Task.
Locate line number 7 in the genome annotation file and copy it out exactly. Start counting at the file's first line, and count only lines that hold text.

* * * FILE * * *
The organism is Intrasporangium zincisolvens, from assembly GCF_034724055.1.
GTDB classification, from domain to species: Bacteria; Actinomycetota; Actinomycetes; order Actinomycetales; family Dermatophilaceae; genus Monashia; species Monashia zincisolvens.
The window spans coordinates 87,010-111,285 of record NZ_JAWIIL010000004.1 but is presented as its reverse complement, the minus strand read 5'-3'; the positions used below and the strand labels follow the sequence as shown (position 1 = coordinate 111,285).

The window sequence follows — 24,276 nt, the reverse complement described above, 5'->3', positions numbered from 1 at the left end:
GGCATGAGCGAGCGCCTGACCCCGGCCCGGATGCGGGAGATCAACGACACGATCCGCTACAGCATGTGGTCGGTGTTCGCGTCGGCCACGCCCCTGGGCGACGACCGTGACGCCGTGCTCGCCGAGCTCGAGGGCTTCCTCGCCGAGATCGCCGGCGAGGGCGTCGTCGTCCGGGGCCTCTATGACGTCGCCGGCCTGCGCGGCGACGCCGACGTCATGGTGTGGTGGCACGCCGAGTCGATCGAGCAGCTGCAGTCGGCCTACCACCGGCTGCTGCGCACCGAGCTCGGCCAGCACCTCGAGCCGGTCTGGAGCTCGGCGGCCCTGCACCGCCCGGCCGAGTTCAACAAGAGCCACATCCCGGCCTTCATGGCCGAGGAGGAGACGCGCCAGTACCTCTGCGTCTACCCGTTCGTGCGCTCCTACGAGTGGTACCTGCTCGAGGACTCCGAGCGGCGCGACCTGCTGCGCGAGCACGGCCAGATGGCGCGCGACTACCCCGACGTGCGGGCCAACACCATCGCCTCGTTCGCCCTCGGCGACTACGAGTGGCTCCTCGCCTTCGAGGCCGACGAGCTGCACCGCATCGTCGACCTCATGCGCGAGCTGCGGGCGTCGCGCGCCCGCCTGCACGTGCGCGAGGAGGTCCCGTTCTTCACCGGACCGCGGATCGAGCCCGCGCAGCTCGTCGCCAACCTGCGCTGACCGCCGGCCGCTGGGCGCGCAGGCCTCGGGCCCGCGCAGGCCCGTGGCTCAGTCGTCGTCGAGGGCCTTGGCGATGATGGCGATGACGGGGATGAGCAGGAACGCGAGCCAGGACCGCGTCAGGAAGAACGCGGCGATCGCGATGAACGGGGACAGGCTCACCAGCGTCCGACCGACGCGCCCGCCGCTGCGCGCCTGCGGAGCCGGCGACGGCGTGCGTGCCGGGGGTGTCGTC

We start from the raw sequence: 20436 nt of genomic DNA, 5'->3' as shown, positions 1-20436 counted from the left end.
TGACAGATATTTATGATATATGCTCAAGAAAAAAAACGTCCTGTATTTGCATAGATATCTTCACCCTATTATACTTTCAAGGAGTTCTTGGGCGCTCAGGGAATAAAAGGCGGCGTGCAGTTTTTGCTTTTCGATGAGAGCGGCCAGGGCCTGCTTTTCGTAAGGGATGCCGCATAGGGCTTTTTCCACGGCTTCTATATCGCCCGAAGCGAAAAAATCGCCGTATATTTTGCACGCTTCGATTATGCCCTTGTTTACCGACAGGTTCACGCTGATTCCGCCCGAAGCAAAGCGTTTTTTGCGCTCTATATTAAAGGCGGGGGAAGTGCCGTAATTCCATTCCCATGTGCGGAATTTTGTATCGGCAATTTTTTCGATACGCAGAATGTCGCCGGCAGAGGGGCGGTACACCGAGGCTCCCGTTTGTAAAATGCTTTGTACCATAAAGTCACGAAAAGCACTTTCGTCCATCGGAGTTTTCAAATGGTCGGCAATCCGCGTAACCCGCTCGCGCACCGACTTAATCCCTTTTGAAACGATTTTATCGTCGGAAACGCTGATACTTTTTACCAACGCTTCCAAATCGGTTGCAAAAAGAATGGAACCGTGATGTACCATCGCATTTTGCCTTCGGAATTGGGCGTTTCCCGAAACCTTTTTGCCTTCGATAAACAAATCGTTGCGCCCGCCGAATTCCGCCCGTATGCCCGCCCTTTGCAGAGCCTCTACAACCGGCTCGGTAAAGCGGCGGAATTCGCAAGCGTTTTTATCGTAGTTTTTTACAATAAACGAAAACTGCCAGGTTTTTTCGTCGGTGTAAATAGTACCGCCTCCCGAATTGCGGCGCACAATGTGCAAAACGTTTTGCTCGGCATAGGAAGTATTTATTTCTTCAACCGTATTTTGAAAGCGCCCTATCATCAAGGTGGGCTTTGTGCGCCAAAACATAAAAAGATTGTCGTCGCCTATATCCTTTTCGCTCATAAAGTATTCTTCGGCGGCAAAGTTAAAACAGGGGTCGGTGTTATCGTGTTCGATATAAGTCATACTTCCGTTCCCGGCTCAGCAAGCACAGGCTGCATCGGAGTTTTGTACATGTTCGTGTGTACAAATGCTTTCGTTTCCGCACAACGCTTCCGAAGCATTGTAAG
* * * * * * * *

TGACAGATATTTATGATATATGCTCAAGAAAAAAAACGTCCTGTATTTGCATAGATATCTTCACCCTATTATACTTTCAAGGAGTTCTTGGGCGCTCAGGGAATAAAAGGCGGCGTGCAGTTTTTGCTTTTCGATGAGAGCGGCCAGGGCCTGCTTTTCGTAAGGGATGCCGCATAGGGCTTTTTCCACGGCTTCTATATCGCCCGAAGCGAAAAAATCGCCGTATATTTTGCACGCTTCGATTATGCCCTTGTTTACCGACAGGTTCACGCTGATTCCGCCCGAAGCAAAGCGTTTTTTGCGCTCTATATTAAAGGCGGGGGAAGTGCCGTAATTCCATTCCCATGTGCGGAATTTTGTATCGGCAATTTTTTCGATACGCAGAATGTCGCCGGCAGAGGGGCGGTACACCGAGGCTCCCGTTTGTAAAATGCTTTGTACCATAAAGTCACGAAAAGCACTTTCGTCCATCGGAGTTTTCAAATGGTCGGCAATCCGCGTAACCCGCTCGCGCACCGACTTAATCCCTTTTGAAACGATTTTATCGTCGGAAACGCTGATACTTTTTACCAACGCTTCCAAATCGGTTGCAAAAAGAATGGAACCGTGATGTACCATCGCATTTTGCCTTCGGAATTGGGCGTTTCCCGAAACCTTTTTGCCTTCGATAAACAAATCGTTGCGCCCGCCGAATTCCGCCCGTATGCCCGCCCTTTGCAGAGCCTCTACAACCGGCTCGGTAAAGCGGCGGAATTCGCAAGCGTTTTTATCGTAGTTTTTTACAATAAACGAAAACTGCCAGGTTTTTTCGTCGGTGTAAATAGTACCGCCTCCCGAATTGCGGCGCACAATGTGCAAAACGTTTTGCTCGGCATAGGAAGTATTTATTTCTTCAACCGTATTTTGAAAGCGCCCTATCATCAAGGTGGGCTTTGTGCGCCAAAACATAAAAAGATTGTCGTCGCCTATATCCTTTTCGCTCATAAAGTATTCTTCGGCGGCAAAGTTAAAACAGGGGTCGGTGTTATCGTGTTCGATATAAGTCATACTTCCGTTCCCGGCTCAGCAAGCACAGGCTGCATCGGAGTTTTGTACATGTTCGTGTGTACAAATGCTTTCGTTTCCGCACAACGCTTCCGAAGCATTGTAAG